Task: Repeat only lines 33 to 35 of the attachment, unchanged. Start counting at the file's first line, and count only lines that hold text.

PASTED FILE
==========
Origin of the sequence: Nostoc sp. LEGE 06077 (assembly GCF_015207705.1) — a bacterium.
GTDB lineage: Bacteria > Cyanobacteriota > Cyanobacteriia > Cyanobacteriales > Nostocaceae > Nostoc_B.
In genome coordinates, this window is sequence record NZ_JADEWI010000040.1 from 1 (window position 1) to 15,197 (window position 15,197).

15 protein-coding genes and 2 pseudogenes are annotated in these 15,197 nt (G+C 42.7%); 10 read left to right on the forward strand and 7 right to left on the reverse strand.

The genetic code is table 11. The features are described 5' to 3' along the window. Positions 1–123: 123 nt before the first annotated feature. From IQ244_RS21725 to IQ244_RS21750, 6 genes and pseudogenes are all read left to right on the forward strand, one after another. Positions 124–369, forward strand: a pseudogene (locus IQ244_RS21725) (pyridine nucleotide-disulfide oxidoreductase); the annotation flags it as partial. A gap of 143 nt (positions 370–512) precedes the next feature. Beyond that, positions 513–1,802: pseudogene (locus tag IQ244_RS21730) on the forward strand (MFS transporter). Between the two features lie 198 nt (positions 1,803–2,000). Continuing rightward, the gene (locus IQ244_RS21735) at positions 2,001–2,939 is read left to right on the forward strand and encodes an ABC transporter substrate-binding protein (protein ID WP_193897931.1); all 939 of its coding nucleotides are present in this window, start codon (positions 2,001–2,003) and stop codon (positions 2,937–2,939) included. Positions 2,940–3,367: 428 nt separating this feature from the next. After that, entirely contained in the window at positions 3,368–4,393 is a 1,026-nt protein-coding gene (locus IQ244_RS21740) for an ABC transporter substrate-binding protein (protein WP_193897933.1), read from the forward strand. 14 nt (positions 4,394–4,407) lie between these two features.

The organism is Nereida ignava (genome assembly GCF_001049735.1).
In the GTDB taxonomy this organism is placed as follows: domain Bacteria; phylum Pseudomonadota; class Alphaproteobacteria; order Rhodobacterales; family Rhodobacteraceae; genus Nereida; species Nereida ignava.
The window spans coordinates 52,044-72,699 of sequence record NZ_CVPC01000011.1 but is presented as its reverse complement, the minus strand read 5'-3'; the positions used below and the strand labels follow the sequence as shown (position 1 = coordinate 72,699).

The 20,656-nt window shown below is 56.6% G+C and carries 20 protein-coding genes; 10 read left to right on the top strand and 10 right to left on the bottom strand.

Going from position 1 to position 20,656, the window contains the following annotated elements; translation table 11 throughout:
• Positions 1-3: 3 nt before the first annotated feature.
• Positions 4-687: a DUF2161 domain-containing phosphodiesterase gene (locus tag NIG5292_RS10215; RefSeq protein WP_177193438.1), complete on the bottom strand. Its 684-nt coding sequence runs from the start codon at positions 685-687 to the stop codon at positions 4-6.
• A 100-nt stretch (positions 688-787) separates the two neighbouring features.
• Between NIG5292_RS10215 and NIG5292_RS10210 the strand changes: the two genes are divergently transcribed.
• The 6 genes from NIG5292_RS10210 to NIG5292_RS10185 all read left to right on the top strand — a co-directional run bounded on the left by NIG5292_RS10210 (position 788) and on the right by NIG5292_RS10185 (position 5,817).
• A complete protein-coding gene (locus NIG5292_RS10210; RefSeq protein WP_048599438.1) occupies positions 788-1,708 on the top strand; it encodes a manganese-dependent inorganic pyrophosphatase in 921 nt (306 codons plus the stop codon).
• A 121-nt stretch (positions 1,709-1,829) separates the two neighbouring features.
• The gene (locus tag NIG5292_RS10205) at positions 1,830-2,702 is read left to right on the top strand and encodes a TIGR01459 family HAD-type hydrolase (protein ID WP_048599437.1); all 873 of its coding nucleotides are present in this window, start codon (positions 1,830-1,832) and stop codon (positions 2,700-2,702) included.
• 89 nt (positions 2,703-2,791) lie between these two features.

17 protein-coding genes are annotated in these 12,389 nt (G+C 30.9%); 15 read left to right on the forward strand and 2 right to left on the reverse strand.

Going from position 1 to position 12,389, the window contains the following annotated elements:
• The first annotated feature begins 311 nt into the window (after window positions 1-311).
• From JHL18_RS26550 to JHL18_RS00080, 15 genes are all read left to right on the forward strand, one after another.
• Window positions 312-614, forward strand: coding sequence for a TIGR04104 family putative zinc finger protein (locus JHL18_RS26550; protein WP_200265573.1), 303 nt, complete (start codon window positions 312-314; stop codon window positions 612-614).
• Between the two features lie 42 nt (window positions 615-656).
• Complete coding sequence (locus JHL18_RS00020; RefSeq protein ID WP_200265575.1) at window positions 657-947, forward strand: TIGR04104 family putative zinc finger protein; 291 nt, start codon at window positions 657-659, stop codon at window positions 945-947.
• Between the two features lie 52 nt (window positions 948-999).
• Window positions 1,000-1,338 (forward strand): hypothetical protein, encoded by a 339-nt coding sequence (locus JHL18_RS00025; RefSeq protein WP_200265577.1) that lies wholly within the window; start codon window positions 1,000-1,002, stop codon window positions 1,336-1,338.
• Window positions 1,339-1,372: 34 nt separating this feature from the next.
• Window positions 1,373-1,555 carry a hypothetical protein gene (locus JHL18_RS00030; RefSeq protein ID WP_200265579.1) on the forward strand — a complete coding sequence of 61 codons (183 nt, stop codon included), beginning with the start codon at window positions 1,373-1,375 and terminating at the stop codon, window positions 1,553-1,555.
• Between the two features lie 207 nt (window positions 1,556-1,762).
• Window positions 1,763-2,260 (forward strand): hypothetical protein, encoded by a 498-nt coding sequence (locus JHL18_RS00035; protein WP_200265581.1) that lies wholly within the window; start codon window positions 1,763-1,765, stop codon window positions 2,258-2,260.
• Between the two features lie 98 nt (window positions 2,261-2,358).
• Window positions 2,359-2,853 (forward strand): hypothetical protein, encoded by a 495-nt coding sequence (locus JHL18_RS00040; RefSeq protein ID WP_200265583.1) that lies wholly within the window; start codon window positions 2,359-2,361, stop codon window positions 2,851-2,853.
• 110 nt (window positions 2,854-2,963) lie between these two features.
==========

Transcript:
• Between the two features lie 98 nt (window positions 2,261-2,358).
• Window positions 2,359-2,853 (forward strand): hypothetical protein, encoded by a 495-nt coding sequence (locus JHL18_RS00040; RefSeq protein ID WP_200265583.1) that lies wholly within the window; start codon window positions 2,359-2,361, stop codon window positions 2,851-2,853.
• 110 nt (window positions 2,854-2,963) lie between these two features.